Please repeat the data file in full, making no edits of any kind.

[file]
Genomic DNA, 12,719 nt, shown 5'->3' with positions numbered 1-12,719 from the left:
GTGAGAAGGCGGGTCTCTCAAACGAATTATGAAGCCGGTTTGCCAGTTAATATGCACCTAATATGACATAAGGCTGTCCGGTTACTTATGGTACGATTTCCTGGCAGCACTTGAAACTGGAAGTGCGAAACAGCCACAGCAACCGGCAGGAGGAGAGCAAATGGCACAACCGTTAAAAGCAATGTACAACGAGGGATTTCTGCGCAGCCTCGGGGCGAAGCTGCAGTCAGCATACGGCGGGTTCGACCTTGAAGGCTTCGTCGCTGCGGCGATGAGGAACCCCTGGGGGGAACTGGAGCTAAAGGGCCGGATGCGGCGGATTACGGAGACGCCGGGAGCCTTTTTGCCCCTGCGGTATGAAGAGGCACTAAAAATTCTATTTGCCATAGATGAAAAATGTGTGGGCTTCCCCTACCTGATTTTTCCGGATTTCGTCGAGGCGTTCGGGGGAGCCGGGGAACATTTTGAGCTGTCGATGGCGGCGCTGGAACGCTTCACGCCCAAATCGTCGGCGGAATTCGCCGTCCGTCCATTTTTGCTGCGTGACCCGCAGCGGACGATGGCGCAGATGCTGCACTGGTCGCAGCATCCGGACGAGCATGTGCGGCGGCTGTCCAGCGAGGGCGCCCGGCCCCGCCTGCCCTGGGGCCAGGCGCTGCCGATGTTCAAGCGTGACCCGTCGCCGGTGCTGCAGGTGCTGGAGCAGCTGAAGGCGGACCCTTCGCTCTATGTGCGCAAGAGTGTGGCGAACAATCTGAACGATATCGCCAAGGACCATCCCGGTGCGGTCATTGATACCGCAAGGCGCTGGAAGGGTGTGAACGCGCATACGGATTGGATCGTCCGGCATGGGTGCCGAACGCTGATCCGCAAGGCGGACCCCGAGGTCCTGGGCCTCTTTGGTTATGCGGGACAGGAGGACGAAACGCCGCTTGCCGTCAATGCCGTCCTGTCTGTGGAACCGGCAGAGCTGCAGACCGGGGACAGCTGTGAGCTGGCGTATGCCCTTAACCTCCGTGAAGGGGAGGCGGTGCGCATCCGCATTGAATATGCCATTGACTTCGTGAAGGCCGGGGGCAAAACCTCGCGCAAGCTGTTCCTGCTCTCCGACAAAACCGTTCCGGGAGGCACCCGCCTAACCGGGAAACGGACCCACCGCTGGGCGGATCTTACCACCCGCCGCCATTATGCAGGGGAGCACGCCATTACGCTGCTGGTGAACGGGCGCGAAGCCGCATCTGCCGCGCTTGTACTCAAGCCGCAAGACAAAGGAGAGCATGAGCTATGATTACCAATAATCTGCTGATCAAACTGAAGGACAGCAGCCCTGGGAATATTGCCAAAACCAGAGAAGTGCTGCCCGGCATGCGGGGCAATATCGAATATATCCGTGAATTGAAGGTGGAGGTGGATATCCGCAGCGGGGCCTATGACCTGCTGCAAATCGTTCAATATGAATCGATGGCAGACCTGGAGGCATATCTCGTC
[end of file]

Genomic DNA, 12,719 nt, shown 5'->3' with positions numbered 1-12,719 from the left:
GTGAGAAGGCGGGTCTCTCAAACGAATTATGAAGCCGGTTTGCCAGTTAATATGCACCTAATATGACATAAGGCTGTCCGGTTACTTATGGTACGATTTCCTGGCAGCACTTGAAACTGGAAGTGCGAAACAGCCACAGCAACCGGCAGGAGGAGAGCAAATGGCACAACCGTTAAAAGCAATGTACAACGAGGGATTTCTGCGCAGCCTCGGGGCGAAGCTGCAGTCAGCATACGGCGGGTTCGACCTTGAAGGCTTCGTCGCTGCGGCGATGAGGAACCCCTGGGGGGAACTGGAGCTAAAGGGCCGGATGCGGCGGATTACGGAGACGCCGGGAGCCTTTTTGCCCCTGCGGTATGAAGAGGCACTAAAAATTCTATTTGCCATAGATGAAAAATGTGTGGGCTTCCCCTACCTGATTTTTCCGGATTTCGTCGAGGCGTTCGGGGGAGCCGGGGAACATTTTGAGCTGTCGATGGCGGCGCTGGAACGCTTCACGCCCAAATCGTCGGCGGAATTCGCCGTCCGTCCATTTTTGCTGCGTGACCCGCAGCGGACGATGGCGCAGATGCTGCACTGGTCGCAGCATCCGGACGAGCATGTGCGGCGGCTGTCCAGCGAGGGCGCCCGGCCCCGCCTGCCCTGGGGCCAGGCGCTGCCGATGTTCAAGCGTGACCCGTCGCCGGTGCTGCAGGTGCTGGAGCAGCTGAAGGCGGACCCTTCGCTCTATGTGCGCAAGAGTGTGGCGAACAATCTGAACGATATCGCCAAGGACCATCCCGGTGCGGTCATTGATACCGCAAGGCGCTGGAAGGGTGTGAACGCGCATACGGATTGGATCGTCCGGCATGGGTGCCGAACGCTGATCCGCAAGGCGGACCCCGAGGTCCTGGGCCTCTTTGGTTATGCGGGACAGGAGGACGAAACGCCGCTTGCCGTCAATGCCGTCCTGTCTGTGGAACCGGCAGAGCTGCAGACCGGGGACAGCTGTGAGCTGGCGTATGCCCTTAACCTCCGTGAAGGGGAGGCGGTGCGCATCCGCATTGAATATGCCATTGACTTCGTGAAGGCCGGGGGCAAAACCTCGCGCAAGCTGTTCCTGCTCTCCGACAAAACCGTTCCGGGAGGCACCCGCCTAACCGGGAAACGGACCCACCGCTGGGCGGATCTTACCACCCGCCGCCATTATGCAGGGGAGCACGCCATTACGCTGCTGGTGAACGGGCGCGAAGCCGCATCTGCCGCGCTTGTACTCAAGCCGCAAGACAAAGGAGAGCATGAGCTATGATTACCAATAATCTGCTGATCAAACTGAAGGACAGCAGCCCTGGGAATATTGCCAAAACCAGAGAAGTGCTGCCCGGCATGCGGGGCAATATCGAATATATCCGTGAATTGAAGGTGGAGGTGGATATCCGCAGCGGGGCCTATGACCTGCTGCAAATCGTTCAATATGAATCGATGGCAGACCTGGAGGCATATCTCGTC